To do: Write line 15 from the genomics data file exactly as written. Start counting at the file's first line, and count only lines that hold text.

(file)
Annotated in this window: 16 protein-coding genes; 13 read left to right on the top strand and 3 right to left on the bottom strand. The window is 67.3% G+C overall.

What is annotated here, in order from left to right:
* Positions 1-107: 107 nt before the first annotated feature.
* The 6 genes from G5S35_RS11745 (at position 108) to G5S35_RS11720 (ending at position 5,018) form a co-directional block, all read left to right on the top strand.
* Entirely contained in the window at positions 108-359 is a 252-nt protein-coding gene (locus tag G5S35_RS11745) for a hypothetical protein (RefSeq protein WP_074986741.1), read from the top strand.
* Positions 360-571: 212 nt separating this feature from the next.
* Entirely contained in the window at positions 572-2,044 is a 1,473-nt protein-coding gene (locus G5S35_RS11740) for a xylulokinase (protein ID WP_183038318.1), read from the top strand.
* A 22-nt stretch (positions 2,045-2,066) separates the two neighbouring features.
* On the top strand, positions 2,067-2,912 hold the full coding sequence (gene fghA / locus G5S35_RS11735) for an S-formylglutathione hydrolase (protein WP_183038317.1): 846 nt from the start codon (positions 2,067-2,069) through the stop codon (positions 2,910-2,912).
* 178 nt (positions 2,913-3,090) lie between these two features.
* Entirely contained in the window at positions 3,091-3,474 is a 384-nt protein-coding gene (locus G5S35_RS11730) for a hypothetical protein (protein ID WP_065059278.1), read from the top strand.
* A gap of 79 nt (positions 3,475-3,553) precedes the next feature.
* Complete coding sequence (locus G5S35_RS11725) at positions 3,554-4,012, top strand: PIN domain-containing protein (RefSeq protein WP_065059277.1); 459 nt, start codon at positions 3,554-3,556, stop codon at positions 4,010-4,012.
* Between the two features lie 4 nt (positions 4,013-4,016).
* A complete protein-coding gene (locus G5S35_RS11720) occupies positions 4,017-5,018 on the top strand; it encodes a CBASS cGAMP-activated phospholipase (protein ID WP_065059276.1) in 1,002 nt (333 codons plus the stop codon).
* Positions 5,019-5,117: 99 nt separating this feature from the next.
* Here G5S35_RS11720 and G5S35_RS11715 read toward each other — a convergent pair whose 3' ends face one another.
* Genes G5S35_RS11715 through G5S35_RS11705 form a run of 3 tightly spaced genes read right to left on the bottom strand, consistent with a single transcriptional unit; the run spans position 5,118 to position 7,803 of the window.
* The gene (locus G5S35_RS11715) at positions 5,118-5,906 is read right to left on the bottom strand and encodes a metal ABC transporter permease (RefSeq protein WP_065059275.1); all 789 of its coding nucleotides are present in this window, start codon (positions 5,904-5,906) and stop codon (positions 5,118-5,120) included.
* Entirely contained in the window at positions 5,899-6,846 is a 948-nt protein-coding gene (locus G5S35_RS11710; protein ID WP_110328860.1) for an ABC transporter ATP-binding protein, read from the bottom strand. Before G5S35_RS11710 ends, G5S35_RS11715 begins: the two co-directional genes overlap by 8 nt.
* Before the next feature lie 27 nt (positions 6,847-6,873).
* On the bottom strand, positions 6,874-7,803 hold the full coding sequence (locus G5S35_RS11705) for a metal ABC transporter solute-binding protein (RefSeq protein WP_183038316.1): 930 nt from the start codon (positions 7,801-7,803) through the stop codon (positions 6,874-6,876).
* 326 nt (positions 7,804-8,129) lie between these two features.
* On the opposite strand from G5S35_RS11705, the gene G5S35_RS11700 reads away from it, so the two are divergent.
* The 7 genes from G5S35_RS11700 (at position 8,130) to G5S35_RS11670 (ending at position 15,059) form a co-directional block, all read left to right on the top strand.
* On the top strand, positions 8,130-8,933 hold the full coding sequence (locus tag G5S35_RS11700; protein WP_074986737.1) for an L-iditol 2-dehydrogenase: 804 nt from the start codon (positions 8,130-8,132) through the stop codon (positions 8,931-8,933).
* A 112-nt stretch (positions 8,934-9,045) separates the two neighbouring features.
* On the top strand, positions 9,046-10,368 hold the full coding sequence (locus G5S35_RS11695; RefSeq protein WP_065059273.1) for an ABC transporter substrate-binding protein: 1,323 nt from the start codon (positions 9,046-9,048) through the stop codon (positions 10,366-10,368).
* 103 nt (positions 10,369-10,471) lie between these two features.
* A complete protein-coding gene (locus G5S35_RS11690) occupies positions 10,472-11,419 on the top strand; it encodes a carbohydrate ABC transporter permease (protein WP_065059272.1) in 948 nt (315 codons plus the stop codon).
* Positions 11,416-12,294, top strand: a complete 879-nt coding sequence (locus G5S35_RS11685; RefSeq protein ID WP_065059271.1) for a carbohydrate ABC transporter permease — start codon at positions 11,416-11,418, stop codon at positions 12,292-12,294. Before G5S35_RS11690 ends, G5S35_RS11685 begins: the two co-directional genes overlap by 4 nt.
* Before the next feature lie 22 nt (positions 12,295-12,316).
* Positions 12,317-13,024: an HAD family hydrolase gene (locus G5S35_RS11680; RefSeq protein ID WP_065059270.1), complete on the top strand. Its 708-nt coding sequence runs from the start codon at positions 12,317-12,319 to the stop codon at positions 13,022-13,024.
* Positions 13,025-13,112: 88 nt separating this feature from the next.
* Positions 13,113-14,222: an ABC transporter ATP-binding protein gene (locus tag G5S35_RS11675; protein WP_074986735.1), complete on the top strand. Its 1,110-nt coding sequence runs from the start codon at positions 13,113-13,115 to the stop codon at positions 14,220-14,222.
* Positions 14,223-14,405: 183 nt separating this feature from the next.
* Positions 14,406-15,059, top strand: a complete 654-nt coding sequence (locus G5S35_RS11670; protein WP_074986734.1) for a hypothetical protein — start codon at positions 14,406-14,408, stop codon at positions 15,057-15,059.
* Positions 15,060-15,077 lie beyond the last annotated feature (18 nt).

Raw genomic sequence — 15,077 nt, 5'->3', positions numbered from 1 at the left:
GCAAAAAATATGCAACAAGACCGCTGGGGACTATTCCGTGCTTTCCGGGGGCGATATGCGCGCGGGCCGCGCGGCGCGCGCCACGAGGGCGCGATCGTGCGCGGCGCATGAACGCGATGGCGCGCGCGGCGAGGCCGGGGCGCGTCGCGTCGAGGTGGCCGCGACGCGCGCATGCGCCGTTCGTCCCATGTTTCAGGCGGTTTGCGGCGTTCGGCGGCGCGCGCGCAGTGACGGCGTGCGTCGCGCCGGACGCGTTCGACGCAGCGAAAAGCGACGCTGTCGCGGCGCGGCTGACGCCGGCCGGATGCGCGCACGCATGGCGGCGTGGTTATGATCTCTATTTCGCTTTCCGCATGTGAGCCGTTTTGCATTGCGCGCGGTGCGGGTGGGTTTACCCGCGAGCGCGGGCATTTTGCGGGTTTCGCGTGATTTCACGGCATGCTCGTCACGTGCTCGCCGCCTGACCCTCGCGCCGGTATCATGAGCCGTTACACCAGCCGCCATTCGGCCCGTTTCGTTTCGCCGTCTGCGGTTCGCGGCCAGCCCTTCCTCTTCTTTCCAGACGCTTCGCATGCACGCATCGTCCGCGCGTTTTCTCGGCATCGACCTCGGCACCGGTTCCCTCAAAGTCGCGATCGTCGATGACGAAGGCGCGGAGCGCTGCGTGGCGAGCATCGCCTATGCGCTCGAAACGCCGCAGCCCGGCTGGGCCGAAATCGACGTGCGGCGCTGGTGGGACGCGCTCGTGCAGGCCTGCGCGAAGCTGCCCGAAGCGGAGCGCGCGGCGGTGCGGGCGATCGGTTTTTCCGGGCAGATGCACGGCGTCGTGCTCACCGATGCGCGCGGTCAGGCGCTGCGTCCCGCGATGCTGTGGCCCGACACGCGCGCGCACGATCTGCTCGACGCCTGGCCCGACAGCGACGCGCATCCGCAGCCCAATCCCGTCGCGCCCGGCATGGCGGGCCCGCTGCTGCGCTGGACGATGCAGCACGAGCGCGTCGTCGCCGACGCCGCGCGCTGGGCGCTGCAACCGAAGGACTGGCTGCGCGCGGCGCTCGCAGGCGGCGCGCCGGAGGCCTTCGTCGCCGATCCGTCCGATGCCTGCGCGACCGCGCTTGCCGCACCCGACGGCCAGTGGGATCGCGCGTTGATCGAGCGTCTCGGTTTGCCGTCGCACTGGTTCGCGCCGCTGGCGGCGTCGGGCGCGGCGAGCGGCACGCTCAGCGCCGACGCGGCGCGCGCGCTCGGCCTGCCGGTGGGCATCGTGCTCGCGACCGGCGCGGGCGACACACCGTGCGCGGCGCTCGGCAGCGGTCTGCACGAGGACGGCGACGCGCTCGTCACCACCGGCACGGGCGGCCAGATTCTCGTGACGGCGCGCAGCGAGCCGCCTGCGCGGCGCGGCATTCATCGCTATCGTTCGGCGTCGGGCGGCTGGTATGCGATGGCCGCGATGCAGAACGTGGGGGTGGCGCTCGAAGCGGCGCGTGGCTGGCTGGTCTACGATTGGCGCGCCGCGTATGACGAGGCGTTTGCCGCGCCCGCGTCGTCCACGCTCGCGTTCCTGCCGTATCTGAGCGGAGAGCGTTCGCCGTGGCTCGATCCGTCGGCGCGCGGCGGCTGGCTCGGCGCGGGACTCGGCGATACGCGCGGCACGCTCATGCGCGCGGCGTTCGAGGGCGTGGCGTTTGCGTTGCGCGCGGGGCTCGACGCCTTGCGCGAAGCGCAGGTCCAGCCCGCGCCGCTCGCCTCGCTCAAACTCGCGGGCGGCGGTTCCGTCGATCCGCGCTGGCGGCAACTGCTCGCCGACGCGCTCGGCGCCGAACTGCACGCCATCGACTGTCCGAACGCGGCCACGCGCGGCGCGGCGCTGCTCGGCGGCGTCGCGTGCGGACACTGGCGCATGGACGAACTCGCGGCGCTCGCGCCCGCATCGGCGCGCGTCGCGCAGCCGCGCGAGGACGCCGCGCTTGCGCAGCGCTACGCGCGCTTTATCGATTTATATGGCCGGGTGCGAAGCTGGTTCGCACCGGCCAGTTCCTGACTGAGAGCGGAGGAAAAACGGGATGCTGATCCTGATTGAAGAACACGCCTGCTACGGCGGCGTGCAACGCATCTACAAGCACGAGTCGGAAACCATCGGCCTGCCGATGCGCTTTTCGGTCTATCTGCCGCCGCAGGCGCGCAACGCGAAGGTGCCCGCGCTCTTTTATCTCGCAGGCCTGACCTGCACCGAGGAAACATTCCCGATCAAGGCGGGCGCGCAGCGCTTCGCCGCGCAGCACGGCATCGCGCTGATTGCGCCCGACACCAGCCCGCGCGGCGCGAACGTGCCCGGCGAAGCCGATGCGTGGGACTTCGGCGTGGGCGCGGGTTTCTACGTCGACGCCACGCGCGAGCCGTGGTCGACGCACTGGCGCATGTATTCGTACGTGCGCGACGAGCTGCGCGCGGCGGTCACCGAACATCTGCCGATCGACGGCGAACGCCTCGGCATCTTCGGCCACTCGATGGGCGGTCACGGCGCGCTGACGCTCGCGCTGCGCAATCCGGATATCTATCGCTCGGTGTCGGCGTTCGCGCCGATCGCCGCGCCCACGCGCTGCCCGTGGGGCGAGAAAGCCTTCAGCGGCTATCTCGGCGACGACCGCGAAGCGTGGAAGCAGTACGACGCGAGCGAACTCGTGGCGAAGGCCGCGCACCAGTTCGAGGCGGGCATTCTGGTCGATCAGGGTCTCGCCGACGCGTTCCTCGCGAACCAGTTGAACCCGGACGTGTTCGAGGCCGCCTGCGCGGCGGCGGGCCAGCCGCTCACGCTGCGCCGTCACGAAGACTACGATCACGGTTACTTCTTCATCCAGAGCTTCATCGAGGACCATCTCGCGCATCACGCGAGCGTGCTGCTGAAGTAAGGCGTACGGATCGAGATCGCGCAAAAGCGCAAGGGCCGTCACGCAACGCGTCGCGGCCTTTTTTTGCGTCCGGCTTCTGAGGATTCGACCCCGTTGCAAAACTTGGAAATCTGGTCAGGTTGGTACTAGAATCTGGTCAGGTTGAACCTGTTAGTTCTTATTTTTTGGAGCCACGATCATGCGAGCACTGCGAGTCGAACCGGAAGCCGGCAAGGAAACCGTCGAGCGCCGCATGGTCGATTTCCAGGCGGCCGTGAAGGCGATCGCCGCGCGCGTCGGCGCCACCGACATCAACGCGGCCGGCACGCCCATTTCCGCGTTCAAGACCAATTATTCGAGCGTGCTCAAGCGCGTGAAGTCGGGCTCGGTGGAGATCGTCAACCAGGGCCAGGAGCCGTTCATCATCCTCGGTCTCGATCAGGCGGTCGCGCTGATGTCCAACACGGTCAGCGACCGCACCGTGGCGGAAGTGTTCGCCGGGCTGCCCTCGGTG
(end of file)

* A complete protein-coding gene (locus G5S35_RS11720) occupies positions 4,017-5,018 on the top strand; it encodes a CBASS cGAMP-activated phospholipase (protein ID WP_065059276.1) in 1,002 nt (333 codons plus the stop codon).